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By Kantor W.M.

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Let (π, V ) and (π , V ) be finite-dimensional representations of a Lie group G. (1) T ∈ Hom(V, V ) is called an intertwining operator or G-map if T ◦ π = π ◦ T . (2) The set of all G-maps is denoted by HomG (V, V ). (3) The representations V and V are equivalent, V ∼ = V , if there exists a bijective G-map from V to V . 2 Examples Let G be a Lie group. A representation of G on a finite-dimensional vector space V smoothly assigns to each g ∈ G an invertible linear transformation of V satisfying π(g)π(g ) = π(gg ) for all g, g ∈ G.

In other words, once a basis is chosen and the G action is realized by matrix multiplication, the action of G on V is obtained from the action of G on V simply by taking the conjugate of the matrix. It should also be noted that few of these constructions are independent of each other. For instance, the action in number (7) on V ∗ is just the special case of the action in number (3) on Hom(V, W ) in which W = C is the trivial representation. Also the actions in (4), (5), and (6) really only make repeated use of number (2).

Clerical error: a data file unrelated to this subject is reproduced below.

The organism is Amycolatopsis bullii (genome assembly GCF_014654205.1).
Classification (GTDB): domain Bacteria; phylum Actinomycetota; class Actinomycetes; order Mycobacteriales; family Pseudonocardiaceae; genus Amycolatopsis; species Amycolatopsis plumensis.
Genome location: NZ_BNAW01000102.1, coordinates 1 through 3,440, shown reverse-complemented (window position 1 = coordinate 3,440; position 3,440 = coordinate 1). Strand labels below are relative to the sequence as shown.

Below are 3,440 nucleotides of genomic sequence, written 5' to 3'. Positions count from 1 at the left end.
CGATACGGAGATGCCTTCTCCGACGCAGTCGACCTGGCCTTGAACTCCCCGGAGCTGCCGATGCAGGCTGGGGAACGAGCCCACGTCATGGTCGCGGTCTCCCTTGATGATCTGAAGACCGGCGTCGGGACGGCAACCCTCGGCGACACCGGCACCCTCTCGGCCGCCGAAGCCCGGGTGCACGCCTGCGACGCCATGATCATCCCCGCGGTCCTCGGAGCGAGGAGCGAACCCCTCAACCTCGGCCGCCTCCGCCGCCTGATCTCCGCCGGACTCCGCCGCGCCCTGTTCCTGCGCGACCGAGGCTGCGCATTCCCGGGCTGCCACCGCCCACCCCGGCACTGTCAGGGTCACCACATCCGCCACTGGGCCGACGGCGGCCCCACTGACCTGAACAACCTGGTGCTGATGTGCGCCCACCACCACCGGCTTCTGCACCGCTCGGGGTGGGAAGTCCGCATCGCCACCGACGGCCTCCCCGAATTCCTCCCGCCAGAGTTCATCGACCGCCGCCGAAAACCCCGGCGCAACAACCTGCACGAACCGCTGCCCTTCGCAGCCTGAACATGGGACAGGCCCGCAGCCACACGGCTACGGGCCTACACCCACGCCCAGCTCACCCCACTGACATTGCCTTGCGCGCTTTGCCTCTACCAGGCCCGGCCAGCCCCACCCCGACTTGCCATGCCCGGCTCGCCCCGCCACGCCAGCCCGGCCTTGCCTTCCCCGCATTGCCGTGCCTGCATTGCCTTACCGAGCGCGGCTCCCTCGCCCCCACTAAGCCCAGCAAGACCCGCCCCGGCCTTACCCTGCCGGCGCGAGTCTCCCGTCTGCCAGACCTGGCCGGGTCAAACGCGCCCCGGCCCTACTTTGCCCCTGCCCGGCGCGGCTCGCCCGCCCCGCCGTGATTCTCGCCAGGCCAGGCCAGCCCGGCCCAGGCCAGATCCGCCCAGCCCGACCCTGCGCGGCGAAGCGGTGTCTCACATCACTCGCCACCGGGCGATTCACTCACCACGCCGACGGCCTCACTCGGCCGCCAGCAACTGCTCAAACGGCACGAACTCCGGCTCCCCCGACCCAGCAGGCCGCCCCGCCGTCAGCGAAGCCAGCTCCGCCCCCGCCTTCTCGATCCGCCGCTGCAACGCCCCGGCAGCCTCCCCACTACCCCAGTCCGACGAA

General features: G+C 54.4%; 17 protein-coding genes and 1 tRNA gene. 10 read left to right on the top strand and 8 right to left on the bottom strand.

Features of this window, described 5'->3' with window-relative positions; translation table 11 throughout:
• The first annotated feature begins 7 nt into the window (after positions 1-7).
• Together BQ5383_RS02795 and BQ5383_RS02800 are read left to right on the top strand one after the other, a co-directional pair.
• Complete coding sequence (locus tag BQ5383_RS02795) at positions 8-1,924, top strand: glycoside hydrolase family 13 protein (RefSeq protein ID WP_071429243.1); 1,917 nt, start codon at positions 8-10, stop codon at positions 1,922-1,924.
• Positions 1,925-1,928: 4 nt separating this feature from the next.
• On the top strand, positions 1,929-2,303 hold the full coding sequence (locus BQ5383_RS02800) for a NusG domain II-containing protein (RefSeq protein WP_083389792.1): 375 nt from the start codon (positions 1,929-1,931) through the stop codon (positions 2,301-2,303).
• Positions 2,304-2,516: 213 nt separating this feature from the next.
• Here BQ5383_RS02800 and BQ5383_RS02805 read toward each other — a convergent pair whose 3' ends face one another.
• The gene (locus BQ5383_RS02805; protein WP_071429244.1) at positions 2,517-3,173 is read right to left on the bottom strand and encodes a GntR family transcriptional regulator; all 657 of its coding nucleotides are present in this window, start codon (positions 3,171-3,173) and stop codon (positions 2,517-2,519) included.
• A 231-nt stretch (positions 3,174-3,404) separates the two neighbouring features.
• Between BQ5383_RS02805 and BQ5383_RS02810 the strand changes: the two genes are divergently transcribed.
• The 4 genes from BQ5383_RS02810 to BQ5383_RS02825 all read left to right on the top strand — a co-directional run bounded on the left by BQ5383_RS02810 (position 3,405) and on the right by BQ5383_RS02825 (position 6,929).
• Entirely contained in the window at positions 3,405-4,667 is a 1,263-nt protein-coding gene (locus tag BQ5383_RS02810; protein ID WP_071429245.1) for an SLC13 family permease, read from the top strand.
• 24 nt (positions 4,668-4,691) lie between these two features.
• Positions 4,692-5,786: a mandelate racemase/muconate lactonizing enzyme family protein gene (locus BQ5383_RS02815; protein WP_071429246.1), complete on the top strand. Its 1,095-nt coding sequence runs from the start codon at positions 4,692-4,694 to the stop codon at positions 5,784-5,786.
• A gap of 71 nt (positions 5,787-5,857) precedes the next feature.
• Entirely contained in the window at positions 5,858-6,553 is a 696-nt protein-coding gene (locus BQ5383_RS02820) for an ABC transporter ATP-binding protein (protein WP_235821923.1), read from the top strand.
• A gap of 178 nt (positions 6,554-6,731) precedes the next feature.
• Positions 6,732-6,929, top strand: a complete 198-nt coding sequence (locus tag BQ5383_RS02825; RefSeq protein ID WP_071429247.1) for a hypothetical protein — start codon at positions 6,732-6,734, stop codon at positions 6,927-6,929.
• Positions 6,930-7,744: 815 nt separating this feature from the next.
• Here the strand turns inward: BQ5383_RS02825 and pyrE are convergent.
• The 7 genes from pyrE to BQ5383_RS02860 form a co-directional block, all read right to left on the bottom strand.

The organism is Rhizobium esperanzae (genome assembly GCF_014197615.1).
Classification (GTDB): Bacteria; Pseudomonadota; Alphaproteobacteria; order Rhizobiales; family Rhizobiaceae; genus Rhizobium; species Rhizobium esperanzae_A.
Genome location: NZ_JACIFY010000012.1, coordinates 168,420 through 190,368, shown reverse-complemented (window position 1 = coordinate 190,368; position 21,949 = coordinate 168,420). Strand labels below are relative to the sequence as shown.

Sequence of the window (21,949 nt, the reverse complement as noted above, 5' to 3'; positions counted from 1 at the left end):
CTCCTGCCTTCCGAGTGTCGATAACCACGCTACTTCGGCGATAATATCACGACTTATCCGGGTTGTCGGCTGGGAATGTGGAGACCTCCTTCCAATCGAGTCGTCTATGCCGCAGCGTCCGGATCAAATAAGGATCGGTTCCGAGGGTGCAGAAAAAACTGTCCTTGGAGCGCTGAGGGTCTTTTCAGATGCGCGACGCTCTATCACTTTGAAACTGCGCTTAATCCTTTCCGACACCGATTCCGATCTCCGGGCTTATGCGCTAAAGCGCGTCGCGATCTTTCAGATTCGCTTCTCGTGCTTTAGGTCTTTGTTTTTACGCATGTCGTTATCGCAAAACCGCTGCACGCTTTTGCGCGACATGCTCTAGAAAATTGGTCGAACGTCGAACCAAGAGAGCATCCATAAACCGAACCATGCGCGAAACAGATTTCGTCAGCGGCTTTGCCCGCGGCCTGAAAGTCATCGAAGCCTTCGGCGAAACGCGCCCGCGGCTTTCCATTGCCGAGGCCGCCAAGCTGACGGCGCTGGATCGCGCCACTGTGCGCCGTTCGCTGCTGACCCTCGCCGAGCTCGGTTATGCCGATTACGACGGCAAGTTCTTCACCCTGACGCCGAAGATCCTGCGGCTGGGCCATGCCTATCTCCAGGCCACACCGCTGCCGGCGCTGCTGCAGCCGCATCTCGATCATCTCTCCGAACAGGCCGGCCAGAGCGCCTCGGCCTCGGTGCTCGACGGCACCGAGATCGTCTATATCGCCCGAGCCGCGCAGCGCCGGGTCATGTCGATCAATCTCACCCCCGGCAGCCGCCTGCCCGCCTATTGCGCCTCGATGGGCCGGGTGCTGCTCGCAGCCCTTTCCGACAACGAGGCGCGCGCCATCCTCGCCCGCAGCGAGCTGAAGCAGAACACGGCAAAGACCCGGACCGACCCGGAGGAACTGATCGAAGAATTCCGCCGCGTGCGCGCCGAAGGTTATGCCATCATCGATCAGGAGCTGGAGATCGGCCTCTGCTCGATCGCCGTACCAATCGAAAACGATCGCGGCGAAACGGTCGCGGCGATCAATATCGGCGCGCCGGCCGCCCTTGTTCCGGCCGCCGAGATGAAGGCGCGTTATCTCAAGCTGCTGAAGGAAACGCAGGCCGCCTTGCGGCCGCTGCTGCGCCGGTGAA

However, W1 ∩ (W2 ⊕ · · · ⊕ Wn ) is a G-invariant submodule of W1 , so the initial hypothesis and irreducibility finish the argument. If V, W are representations of a Lie group G and V ∼ = W ⊕ W , note this decomposition is not canonical. For example, if c ∈ C\{0}, then W = {(w, cw) | w ∈ W } and W = {(w, −cw) | w ∈ W } are two other submodules both equivalent to W and satisfying V ∼ = W ⊕ W . 18. 24 (Canonical Decomposition). Let V be a finite-dimensional representation of a compact Lie group G.

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4-Homogeneous groups by Kantor W.M.

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